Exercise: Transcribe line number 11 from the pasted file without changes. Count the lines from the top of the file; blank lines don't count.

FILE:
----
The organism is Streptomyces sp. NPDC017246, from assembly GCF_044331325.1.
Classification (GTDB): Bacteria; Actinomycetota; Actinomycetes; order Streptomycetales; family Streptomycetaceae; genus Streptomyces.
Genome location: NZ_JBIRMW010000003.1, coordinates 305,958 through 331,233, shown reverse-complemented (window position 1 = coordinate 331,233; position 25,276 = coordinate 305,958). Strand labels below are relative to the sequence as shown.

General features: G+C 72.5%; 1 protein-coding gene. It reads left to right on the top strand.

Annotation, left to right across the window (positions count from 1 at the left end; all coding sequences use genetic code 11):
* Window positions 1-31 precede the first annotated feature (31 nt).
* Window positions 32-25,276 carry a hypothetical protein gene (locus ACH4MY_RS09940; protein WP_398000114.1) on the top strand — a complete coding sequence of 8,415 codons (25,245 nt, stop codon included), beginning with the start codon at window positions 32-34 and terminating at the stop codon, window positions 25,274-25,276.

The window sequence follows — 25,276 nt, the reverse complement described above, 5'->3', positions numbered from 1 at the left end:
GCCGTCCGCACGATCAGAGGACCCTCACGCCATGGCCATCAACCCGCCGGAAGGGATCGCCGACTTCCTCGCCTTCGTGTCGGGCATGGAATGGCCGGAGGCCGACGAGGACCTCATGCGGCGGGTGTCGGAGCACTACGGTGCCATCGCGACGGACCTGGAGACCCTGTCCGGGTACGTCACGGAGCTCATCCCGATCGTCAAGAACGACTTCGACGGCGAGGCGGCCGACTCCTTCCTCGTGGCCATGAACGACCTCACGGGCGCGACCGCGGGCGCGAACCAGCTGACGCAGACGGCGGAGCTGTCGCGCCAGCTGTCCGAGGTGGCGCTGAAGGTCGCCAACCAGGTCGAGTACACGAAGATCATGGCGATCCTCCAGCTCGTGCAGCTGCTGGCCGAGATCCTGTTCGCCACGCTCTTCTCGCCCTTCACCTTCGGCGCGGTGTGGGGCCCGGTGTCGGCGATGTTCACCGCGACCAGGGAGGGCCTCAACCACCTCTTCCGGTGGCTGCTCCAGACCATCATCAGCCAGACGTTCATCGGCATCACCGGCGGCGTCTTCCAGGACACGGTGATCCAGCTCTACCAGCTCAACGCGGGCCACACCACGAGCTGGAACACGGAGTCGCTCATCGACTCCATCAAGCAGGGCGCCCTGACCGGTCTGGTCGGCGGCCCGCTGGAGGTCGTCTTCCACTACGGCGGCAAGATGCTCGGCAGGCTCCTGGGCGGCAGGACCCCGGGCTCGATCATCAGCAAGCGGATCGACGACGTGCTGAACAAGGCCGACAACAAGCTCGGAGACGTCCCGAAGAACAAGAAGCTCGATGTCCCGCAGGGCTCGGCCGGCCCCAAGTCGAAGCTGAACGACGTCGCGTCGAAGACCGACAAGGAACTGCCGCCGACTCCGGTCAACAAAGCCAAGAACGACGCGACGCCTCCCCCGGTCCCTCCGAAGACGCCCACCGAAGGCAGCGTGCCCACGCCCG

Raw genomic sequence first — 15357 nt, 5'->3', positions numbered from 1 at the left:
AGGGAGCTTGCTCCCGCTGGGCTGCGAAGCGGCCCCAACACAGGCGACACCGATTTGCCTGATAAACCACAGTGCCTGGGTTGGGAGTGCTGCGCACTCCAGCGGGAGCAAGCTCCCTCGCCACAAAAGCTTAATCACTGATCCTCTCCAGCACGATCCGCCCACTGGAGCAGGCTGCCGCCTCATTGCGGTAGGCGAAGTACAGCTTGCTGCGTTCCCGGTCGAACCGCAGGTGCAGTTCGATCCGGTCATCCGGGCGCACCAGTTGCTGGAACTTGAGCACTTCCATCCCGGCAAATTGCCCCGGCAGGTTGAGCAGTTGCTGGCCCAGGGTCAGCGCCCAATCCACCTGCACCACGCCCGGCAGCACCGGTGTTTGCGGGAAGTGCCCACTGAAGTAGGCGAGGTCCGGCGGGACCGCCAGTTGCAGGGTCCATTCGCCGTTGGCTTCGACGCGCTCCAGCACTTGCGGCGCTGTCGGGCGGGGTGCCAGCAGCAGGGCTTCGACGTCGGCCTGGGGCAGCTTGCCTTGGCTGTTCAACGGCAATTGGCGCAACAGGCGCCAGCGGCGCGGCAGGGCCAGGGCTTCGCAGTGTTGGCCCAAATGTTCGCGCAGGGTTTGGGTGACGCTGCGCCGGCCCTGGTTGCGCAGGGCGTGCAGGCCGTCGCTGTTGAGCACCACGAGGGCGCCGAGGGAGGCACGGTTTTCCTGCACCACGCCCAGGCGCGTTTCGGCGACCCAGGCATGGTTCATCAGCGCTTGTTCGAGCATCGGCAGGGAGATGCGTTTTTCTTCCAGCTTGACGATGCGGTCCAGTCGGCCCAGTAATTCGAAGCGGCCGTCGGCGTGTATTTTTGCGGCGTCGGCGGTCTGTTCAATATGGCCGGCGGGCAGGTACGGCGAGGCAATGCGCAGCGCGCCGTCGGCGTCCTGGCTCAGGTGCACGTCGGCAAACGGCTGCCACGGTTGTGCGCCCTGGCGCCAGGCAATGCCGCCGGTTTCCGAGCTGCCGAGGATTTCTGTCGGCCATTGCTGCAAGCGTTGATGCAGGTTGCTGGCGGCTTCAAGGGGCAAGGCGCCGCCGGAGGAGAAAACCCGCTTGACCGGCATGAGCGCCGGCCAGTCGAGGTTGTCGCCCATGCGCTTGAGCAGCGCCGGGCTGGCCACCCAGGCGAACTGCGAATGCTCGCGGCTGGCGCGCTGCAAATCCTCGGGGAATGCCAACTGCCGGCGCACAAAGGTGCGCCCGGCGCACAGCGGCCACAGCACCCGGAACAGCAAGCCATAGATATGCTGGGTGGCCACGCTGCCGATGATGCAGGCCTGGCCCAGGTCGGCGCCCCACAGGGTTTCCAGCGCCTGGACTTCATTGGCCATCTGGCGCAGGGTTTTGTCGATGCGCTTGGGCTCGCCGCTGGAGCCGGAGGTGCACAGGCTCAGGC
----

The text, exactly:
AGGGAGCTTGCTCCCGCTGGGCTGCGAAGCGGCCCCAACACAGGCGACACCGATTTGCCTGATAAACCACAGTGCCTGGGTTGGGAGTGCTGCGCACTCCAGCGGGAGCAAGCTCCCTCGCCACAAAAGCTTAATCACTGATCCTCTCCAGCACGATCCGCCCACTGGAGCAGGCTGCCGCCTCATTGCGGTAGGCGAAGTACAGCTTGCTGCGTTCCCGGTCGAACCGCAGGTGCAGTTCGATCCGGTCATCCGGGCGCACCAGTTGCTGGAACTTGAGCACTTCCATCCCGGCAAATTGCCCCGGCAGGTTGAGCAGTTGCTGGCCCAGGGTCAGCGCCCAATCCACCTGCACCACGCCCGGCAGCACCGGTGTTTGCGGGAAGTGCCCACTGAAGTAGGCGAGGTCCGGCGGGACCGCCAGTTGCAGGGTCCATTCGCCGTTGGCTTCGACGCGCTCCAGCACTTGCGGCGCTGTCGGGCGGGGTGCCAGCAGCAGGGCTTCGACGTCGGCCTGGGGCAGCTTGCCTTGGCTGTTCAACGGCAATTGGCGCAACAGGCGCCAGCGGCGCGGCAGGGCCAGGGCTTCGCAGTGTTGGCCCAAATGTTCGCGCAGGGTTTGGGTGACGCTGCGCCGGCCCTGGTTGCGCAGGGCGTGCAGGCCGTCGCTGTTGAGCACCACGAGGGCGCCGAGGGAGGCACGGTTTTCCTGCACCACGCCCAGGCGCGTTTCGGCGACCCAGGCATGGTTCATCAGCGCTTGTTCGAGCATCGGCAGGGAGATGCGTTTTTCTTCCAGCTTGACGATGCGGTCCAGTCGGCCCAGTAATTCGAAGCGGCCGTCGGCGTGTATTTTTGCGGCGTCGGCGGTCTGTTCAATATGGCCGGCGGGCAGGTACGGCGAGGCAATGCGCAGCGCGCCGTCGGCGTCCTGGCTCAGGTGCACGTCGGCAAACGGCTGCCACGGTTGTGCGCCCTGGCGCCAGGCAATGCCGCCGGTTTCCGAGCTGCCGAGGATTTCTGTCGGCCATTGCTGCAAGCGTTGATGCAGGTTGCTGGCGGCTTCAAGGGGCAAGGCGCCGCCGGAGGAGAAAACCCGCTTGACCGGCATGAGCGCCGGCCAGTCGAGGTTGTCGCCCATGCGCTTGAGCAGCGCCGGGCTGGCCACCCAGGCGAACTGCGAATGCTCGCGGCTGGCGCGCTGCAAATCCTCGGGGAATGCCAACTGCCGGCGCACAAAGGTGCGCCCGGCGCACAGCGGCCACAGCACCCGGAACAGCAAGCCATAGATATGCTGGGTGGCCACGCTGCCGATGATGCAGGCCTGGCCCAGGTCGGCGCCCCACAGGGTTTCCAGCGCCTGGACTTCATTGGCCATCTGGCGCAGGGTTTTGTCGATGCGCTTGGGCTCGCCGCTGGAGCCGGAGGTGCACAGGCTCAGGC